It’s Loaded with Fame: Conventions and Celebrities

People go to conventions to connect with other fans, to participate in activities not readily available in daily lives and to escape reality.  Another very significant reason that people go to conventions is for the celebrities.  Many conventions, most conventions, have celebrity or “special” guests.  Some conventions might have just one or two special guests and others have many.  Typically, these celebrities interact with the fans in a variety of ways, including participating in panels or question and answer sessions in which fans can ask questions, holding autographs sessions in which fans can get an autograph and/or holding a photo opps session in which fans can get pictures with the celebrity(s) of choice.

In my experience, people do seem to like going to conventions to meet and see celebrities.  At the Wizard World convention I went to in Chicago, in August, a lot of people I talk with came to meet one or two of the celebrity guests.  Some people came back year after year to see the same celebrity.  Sometimes, the bigger name celebrities had very long lines to get autographs and pictures.  The lesser known celebrities still had people who were interested in getting pictures or even just an opportunity to exchange a few words.  Yet, it did seem that anyone interested in a particular celebrity could get to that celebrity eventually, especially if the fan had the time and the money for one of these extras.  Of course, many of these celebrity focused activities have specific times.  For example, if you wanted a picture of person X, you had to get it done between 1 and 2 pm.  Thus, people scheduled their convention activities even around the celebrities.

I wonder how important these celebrity appearances are to the fans attending a convention.  Do they get people in the door?  Do they get people to pay the money for a ticket?  Would people go if there is just one celebrity or one celebrity who people really cared about?  Is it the fact that there might be many celebrities at a convention that you like?  Does it matter which type of fan activity is possible–meaning that getting an autograph might be more important to some than a question and answer session or vice versa?  In many cases, autographs and photos are extras.  They do not come with the ticket.  You pay for each autograph and each picture.  In some cases, you might pay to attend a panel.  Would those additional costs matter?  Would it matter how MUCH those extras were?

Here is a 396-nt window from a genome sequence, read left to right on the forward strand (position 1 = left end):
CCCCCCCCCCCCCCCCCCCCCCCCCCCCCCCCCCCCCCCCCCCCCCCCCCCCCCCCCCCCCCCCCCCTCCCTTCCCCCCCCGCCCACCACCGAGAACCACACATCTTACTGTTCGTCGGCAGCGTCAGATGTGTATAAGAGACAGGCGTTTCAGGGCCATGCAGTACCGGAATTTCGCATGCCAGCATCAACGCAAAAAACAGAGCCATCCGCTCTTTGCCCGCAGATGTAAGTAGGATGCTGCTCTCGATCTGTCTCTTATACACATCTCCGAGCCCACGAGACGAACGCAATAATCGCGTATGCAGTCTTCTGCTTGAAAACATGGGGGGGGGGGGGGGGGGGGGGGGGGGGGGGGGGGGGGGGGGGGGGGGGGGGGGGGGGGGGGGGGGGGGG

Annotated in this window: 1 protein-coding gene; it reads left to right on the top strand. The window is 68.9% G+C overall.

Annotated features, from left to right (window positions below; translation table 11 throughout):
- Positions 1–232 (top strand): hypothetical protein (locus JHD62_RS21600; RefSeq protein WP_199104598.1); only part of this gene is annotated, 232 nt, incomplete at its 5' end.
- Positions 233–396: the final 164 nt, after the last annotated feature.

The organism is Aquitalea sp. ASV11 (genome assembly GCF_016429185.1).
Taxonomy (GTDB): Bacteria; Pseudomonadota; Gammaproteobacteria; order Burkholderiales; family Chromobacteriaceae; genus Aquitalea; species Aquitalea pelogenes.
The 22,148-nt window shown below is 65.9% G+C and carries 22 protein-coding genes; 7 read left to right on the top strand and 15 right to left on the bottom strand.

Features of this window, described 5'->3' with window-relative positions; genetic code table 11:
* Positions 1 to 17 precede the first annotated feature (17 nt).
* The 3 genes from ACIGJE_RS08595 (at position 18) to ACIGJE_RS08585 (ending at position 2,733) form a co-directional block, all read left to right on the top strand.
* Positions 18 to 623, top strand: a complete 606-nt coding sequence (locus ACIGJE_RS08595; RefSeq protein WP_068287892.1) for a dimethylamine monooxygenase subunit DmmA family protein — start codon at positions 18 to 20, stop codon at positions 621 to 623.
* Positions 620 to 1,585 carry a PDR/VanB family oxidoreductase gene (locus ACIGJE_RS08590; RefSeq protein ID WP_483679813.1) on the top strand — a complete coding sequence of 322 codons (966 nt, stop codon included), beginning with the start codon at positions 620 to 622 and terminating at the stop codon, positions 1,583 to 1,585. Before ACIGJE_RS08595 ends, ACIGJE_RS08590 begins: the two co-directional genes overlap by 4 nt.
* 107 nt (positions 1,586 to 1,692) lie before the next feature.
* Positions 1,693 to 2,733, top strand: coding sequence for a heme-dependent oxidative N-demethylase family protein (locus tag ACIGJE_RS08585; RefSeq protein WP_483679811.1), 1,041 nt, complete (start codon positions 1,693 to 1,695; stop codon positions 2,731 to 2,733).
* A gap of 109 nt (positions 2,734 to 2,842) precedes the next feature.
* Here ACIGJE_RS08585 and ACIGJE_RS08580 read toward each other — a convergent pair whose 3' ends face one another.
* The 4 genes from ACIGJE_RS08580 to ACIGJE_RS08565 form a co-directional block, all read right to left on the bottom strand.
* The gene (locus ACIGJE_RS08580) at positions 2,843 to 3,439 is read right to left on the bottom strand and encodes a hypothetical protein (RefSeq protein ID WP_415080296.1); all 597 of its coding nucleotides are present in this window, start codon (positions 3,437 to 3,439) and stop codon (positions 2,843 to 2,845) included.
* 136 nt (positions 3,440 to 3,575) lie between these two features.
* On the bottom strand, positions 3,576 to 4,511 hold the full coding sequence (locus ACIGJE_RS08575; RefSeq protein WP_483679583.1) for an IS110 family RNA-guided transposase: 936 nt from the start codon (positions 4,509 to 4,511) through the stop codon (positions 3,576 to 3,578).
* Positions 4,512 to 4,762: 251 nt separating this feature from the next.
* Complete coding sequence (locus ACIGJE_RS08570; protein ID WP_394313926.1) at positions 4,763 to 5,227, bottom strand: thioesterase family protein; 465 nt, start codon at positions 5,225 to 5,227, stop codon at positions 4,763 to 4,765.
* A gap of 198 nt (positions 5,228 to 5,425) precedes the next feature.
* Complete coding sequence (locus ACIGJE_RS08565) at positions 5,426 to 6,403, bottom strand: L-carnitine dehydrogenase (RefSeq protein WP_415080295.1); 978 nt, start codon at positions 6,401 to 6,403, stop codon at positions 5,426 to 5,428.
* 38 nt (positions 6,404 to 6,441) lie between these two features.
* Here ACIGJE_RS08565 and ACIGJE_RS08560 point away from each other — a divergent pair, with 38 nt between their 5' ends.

Seriously, I would love to know.  Would you be more likely to go to a convention if there was a celebrity you liked?  What about many celebrities?  Would you want panels/Q&A sessions, autograph sessions and/or photo sessions with the celebrities?  Would you be willing to pay extra for those sessions?  How much for a celebrity you love, love, love (like a member of Duran Duran!)?  How much for a celebrity you like a lot?  Would you go to a convention if there weren’t celebrities there?


7 thoughts on “It’s Loaded with Fame: Conventions and Celebrities”

  1. I always thought Fans Conventions were just events for fans and with fans, for I'd go there only to meet other fans.